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Completing the G.Fast Puzzle

May 1, 2016
The Right Kind of Testing Makes It Easier How do you solve a toy puzzle? Do you look for patterns as you put the puzzle pieces together? Do you start […]

The Right Kind of Testing Makes It Easier

How do you solve a toy puzzle? Do you look for patterns as you put the puzzle pieces together? Do you start with the outside and work your way in? We all have our preferences but without ALL the pieces of the puzzle, how do you expect to finish it? We know what the puzzle will look like, it’s printed on the box! But not all puzzles are the same. That is, we are not provided a picture of the completed puzzle so we have to rely on our training and the assets at hand to solve the puzzle; we need to work smarter.

When a subscriber orders broadband services from an operator, such as ADSL2+ or VDSL2, it’s expected that technicians have the necessary training, tools, and test gear in hand to complete the puzzle. If one or more of these is missing or lacking, however, it becomes much harder to complete the installation or repair job in a timely manner due to that missing piece of the puzzle. Just as technicians have become good at the installation and repair of ADSL2+ and VDSL2 circuits and services, and installation and repair times have gone down,
the industry has introduced a new technology — and this means a new set of puzzle pieces.

Figure 1. Aggregate Data Rate

The new technology kid on the ultra-broadband block is or ITU-T "G" Series recommendation for fast access to subscriber terminals (G.9700 and G.9701). can offer substantially higher data rates to subscribers than VDSL2 single pair or even VDSL2 bonding. (See Figure 1.) can offer aggregate data rates of up to 1 Gbit/s which makes it a very competitive solution for operators to offer to subscribers with the benefit of lower capital expenditures (CapEx) than doing a fork-lift upgrade of the last mile of copper to solely deploy fiber-to-the-home (FTTH). With new services coming to subscribers living rooms like 4k UHD TV via IPTV or over-the-top (OTT) deployments, the need to boost the speed of the physical layer and is a perfect complement for these new services. can be tailored in such a way that an operator can configure the bandwidth being used. Unlike its DSL predecessors of ADSL2+ and VDSL2, which use Frequency Division Duplexing (FDD) to separate what frequencies upstream can use and which frequencies downstream can use, uses Time Division Duplexing (TDD) so it has access to the full operating spectrum. can operate from 2.2 MHz to 106 MHz, allowing it to coexist with ADSL1/2/2+ deployments. Alternatively, it can operate from 17 MHz (or 23 MHz) to 106 MHz to coexist with VDSL2. This range in bandwidth puts in contention with other radio frequency (RF) interferers such as amateur radio, terrestrial television (Channel 2 to 6 from 54 to 88 MHz) and FM radio (87.5 to 108.0 MHz). This is really no different than ADSL2+/VDSL2 sharing bandwidth with AM radio (535 to 1700 kHz).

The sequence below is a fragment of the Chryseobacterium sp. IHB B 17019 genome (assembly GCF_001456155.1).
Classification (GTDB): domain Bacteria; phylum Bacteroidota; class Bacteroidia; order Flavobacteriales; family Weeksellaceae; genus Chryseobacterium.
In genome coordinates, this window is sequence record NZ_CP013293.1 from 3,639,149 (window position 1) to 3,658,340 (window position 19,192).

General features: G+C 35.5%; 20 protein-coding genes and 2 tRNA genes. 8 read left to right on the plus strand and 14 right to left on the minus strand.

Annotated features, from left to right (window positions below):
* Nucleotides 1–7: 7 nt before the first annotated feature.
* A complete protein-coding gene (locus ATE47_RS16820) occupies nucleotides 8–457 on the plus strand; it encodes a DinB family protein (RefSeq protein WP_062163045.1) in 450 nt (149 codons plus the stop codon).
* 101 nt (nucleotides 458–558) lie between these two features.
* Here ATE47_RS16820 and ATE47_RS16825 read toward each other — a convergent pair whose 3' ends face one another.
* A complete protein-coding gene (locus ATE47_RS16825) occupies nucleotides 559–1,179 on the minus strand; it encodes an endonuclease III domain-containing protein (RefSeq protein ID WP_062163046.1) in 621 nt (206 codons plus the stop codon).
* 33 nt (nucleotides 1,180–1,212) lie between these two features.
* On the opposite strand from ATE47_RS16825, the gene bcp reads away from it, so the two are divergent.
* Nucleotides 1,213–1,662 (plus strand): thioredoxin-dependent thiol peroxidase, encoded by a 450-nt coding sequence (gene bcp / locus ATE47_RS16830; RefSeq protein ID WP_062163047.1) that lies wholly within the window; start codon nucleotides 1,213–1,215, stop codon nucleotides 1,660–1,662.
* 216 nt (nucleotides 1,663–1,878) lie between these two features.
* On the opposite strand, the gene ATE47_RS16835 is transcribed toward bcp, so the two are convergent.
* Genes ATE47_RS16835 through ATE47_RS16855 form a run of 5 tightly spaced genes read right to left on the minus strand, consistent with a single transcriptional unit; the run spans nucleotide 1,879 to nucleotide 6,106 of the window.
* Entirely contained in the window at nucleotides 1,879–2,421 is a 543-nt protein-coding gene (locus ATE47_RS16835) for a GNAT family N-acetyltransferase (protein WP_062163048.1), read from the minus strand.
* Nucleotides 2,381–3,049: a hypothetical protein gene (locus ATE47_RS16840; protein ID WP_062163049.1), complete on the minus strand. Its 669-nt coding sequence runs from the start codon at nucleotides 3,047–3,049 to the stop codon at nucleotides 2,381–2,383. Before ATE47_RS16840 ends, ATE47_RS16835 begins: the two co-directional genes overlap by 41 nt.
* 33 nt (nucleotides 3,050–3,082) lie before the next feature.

Although loop lengths are shorter with (deployments from 20 m to 400 m) than with VDSL2 (900 m to 1200 m typical), there is the potential for the same faults to appear on the copper circuit. Bad splices, wet splices, split pairs, bridged taps, impact from impulse noise, crosstalk, and such, can happen. These faults will impede the data rates being offered to subscribers, and can also negatively affect the services deployed resulting in a poor quality of experience. Equipping technicians with the right tools is essential to ensure they can collect all the pieces of the puzzle and get the services up and running in a timely fashion.

Since is new, all eyes will be on subscriber quality of service and experience and hence operators have to be prepared ahead of time. What’s more, operators will not simply replace existing ADSL2+ and VDSL2 circuits with overnight, yet the technician will be required to install and repair all these circuits. The best tool to support the technician would therefore be a single solution that supports both ADSL2+/VDSL2 and